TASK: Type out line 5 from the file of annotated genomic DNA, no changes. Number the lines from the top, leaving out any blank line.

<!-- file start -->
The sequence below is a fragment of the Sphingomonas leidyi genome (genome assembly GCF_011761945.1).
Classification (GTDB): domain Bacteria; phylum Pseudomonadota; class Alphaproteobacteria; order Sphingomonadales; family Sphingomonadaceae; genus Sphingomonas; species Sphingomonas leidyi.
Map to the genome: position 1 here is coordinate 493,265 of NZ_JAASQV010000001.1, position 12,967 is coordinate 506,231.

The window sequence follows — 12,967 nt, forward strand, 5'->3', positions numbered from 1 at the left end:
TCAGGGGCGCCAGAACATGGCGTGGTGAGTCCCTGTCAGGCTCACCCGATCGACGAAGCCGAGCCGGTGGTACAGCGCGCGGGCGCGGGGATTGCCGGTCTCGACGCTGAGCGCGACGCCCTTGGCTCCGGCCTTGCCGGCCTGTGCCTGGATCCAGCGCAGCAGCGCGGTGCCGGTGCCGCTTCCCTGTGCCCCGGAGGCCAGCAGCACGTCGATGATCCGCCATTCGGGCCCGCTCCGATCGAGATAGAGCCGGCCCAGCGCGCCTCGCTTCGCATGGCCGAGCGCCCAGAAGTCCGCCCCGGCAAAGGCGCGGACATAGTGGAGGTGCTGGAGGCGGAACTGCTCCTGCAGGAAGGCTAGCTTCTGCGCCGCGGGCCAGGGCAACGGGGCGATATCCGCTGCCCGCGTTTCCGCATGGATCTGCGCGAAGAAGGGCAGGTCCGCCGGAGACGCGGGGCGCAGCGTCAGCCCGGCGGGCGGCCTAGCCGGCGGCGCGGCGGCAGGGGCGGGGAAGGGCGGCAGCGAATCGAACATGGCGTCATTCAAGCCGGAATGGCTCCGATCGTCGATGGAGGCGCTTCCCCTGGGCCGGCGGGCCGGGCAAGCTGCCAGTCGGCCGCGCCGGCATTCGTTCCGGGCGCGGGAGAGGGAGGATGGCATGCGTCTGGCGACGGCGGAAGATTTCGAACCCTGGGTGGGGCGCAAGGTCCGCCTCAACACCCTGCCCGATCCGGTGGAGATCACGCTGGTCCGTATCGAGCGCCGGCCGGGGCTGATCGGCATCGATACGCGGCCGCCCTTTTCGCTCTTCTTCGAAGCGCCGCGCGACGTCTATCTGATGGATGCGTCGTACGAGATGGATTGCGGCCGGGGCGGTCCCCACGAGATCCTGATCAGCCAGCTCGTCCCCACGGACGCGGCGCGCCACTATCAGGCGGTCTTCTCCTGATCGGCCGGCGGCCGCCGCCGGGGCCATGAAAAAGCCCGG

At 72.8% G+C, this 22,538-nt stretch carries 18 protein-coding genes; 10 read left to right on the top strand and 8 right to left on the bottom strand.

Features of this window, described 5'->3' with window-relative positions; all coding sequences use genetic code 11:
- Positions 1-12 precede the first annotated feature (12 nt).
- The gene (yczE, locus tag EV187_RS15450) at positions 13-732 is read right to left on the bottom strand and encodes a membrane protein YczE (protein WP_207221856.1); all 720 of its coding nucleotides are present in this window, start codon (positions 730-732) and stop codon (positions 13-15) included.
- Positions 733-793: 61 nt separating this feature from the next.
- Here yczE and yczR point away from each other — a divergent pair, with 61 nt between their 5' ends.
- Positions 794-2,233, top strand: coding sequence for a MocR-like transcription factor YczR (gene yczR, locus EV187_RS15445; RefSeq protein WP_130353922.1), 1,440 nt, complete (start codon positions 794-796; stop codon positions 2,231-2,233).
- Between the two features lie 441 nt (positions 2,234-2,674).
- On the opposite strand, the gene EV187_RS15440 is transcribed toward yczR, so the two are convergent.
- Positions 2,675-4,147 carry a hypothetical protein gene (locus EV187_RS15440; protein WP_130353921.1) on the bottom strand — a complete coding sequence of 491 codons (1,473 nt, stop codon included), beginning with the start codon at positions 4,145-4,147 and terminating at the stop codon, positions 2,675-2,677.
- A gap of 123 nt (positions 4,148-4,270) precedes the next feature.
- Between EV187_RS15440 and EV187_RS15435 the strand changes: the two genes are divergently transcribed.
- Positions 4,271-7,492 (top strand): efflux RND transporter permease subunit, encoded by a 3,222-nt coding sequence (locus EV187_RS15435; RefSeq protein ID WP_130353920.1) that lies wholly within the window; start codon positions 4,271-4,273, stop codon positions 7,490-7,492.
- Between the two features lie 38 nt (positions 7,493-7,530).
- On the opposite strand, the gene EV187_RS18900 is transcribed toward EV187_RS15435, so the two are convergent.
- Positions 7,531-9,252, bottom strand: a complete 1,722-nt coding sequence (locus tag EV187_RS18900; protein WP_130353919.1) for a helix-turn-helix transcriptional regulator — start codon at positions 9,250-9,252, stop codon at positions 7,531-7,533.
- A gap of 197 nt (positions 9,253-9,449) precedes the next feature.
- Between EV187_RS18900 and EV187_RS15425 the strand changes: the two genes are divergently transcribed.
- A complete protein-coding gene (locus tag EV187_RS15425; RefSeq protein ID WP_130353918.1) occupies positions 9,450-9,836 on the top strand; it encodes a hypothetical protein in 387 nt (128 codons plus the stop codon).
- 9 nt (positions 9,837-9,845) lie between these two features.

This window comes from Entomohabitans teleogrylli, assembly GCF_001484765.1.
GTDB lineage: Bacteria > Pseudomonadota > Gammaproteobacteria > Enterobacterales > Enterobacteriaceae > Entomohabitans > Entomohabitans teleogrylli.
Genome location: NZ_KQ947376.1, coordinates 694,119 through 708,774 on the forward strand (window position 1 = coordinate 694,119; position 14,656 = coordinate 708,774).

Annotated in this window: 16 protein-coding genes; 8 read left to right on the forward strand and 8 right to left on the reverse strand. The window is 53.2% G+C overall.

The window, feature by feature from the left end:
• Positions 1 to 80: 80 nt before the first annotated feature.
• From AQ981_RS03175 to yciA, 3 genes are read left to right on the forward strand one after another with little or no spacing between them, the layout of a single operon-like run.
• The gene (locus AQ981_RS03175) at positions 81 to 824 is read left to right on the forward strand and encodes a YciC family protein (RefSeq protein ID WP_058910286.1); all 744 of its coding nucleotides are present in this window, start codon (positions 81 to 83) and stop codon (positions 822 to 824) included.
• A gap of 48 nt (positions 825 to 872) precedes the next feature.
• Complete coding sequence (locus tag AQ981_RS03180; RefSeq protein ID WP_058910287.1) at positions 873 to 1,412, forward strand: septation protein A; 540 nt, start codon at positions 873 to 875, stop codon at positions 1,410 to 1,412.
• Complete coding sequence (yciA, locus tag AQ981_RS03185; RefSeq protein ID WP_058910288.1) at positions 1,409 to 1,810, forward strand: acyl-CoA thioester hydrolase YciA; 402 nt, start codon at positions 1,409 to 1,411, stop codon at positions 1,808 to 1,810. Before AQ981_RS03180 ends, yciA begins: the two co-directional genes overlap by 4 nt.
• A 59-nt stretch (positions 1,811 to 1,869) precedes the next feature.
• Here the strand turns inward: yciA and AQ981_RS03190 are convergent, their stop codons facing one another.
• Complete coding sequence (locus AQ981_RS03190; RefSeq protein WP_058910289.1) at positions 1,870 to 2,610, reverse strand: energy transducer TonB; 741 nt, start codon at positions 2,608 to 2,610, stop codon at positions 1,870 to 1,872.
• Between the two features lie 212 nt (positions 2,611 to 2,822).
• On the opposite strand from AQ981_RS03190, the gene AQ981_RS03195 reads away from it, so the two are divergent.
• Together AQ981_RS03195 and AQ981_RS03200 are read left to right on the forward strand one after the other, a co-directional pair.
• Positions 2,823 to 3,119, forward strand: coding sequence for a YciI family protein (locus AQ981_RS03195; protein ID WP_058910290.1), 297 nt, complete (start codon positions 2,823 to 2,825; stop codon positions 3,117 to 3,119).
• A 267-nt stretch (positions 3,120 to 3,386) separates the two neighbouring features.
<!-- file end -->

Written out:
TCAGGGGCGCCAGAACATGGCGTGGTGAGTCCCTGTCAGGCTCACCCGATCGACGAAGCCGAGCCGGTGGTACAGCGCGCGGGCGCGGGGATTGCCGGTCTCGACGCTGAGCGCGACGCCCTTGGCTCCGGCCTTGCCGGCCTGTGCCTGGATCCAGCGCAGCAGCGCGGTGCCGGTGCCGCTTCCCTGTGCCCCGGAGGCCAGCAGCACGTCGATGATCCGCCATTCGGGCCCGCTCCGATCGAGATAGAGCCGGCCCAGCGCGCCTCGCTTCGCATGGCCGAGCGCCCAGAAGTCCGCCCCGGCAAAGGCGCGGACATAGTGGAGGTGCTGGAGGCGGAACTGCTCCTGCAGGAAGGCTAGCTTCTGCGCCGCGGGCCAGGGCAACGGGGCGATATCCGCTGCCCGCGTTTCCGCATGGATCTGCGCGAAGAAGGGCAGGTCCGCCGGAGACGCGGGGCGCAGCGTCAGCCCGGCGGGCGGCCTAGCCGGCGGCGCGGCGGCAGGGGCGGGGAAGGGCGGCAGCGAATCGAACATGGCGTCATTCAAGCCGGAATGGCTCCGATCGTCGATGGAGGCGCTTCCCCTGGGCCGGCGGGCCGGGCAAGCTGCCAGTCGGCCGCGCCGGCATTCGTTCCGGGCGCGGGAGAGGGAGGATGGCATGCGTCTGGCGACGGCGGAAGATTTCGAACCCTGGGTGGGGCGCAAGGTCCGCCTCAACACCCTGCCCGATCCGGTGGAGATCACGCTGGTCCGTATCGAGCGCCGGCCGGGGCTGATCGGCATCGATACGCGGCCGCCCTTTTCGCTCTTCTTCGAAGCGCCGCGCGACGTCTATCTGATGGATGCGTCGTACGAGATGGATTGCGGCCGGGGCGGTCCCCACGAGATCCTGATCAGCCAGCTCGTCCCCACGGACGCGGCGCGCCACTATCAGGCGGTCTTCTCCTGATCGGCCGGCGGCCGCCGCCGGGGCCATGAAAAAGCCCGG